An old German word for cloth or veil derived from the word bewimfen, meaning to cover up, or conceal. (‘The Wimpel: Binding the Family to the Torah’ by Dr. Michael Kaniel, JEWISH ACTION, Summer, 5753/1993, Vol.53/No.3, pgs.41-44). The author of this article is an excellent resource for scholarly material collected on the wimpel and can be reached at the following address: Dr. M. Kaniel, PO Box 4075, Chopin St., Jerusalem, Israel. According to research found by Dr. Kaniel (footnote 18. Hamburger, Ibid., 240, p.69.), Reb Yuzpa Shamash (1603-1678), a local functionary in Worms, Germany, states that “it was the mohel’s duty to provide the wimpel for the brit, and after the circumcision, “we write on it the boy’s name as he would be called up to the Torah, and also his birth date and month and the year…and we draw on it the mazel (Zodiak sign) for that month.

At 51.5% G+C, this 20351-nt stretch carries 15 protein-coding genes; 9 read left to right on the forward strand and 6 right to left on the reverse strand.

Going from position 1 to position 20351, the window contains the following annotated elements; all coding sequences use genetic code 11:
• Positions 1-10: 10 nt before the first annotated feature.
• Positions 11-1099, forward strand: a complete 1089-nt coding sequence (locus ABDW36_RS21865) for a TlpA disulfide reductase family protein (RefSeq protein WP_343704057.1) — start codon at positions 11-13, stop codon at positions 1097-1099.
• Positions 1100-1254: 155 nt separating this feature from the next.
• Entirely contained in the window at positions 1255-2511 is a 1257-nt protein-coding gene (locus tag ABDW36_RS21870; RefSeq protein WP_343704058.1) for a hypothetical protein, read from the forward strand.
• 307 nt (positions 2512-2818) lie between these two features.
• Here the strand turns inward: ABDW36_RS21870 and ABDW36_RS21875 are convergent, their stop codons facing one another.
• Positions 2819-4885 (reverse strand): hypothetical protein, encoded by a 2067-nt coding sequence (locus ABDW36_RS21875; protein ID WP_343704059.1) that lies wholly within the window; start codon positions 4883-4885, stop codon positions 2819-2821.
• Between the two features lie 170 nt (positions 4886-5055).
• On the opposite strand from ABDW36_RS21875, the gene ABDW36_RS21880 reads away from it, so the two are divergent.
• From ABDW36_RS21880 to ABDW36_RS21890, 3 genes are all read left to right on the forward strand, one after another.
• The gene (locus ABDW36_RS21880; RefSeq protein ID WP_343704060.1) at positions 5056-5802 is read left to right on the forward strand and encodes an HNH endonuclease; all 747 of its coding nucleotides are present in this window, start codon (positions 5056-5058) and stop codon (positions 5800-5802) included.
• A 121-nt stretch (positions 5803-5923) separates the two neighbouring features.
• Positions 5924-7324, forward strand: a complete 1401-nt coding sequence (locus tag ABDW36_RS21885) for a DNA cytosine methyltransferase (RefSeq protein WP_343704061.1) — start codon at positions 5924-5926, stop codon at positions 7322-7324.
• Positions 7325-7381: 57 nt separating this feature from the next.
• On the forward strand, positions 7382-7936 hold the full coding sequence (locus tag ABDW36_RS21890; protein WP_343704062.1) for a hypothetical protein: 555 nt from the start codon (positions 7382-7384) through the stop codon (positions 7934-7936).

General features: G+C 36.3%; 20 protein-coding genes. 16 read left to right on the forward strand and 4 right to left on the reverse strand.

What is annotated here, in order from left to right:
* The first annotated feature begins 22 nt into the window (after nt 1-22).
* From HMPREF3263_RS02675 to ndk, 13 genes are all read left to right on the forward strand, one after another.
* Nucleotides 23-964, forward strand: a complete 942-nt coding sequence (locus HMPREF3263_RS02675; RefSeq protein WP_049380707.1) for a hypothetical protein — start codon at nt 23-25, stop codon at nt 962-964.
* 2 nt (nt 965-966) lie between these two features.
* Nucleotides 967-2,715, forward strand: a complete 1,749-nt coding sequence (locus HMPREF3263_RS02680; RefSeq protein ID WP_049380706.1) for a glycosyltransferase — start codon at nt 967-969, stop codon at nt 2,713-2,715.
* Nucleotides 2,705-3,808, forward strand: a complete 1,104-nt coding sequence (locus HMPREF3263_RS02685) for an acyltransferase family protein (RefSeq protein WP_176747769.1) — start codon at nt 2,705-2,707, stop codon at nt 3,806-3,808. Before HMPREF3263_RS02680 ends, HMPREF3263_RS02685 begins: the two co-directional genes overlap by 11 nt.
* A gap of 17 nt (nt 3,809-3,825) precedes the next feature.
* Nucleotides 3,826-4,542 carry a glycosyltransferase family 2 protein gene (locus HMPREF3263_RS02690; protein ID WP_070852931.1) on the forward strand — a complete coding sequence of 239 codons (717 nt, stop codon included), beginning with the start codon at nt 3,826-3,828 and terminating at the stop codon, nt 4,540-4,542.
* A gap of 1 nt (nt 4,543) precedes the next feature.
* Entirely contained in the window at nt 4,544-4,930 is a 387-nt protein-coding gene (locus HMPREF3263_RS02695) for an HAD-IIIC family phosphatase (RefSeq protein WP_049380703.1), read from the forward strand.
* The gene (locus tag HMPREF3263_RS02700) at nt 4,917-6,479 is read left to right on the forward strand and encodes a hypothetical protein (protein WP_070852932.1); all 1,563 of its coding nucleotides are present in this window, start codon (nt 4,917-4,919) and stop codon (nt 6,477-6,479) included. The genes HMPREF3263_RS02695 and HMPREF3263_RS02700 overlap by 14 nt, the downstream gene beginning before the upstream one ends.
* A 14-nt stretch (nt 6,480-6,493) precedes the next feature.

Bob Wascou, former president and an active member of the Sacramento Jewish Genealogical Society, forwarded the following article to Bonnie Kaplan. It was written by Carl Alpert in Haifa, Israel. This article is a jewel and reinforces the special value and inherent denouement of the unusual folk custom, the wimpel. It is titled ‘The Strange Story of a Wimpel That Came Home.’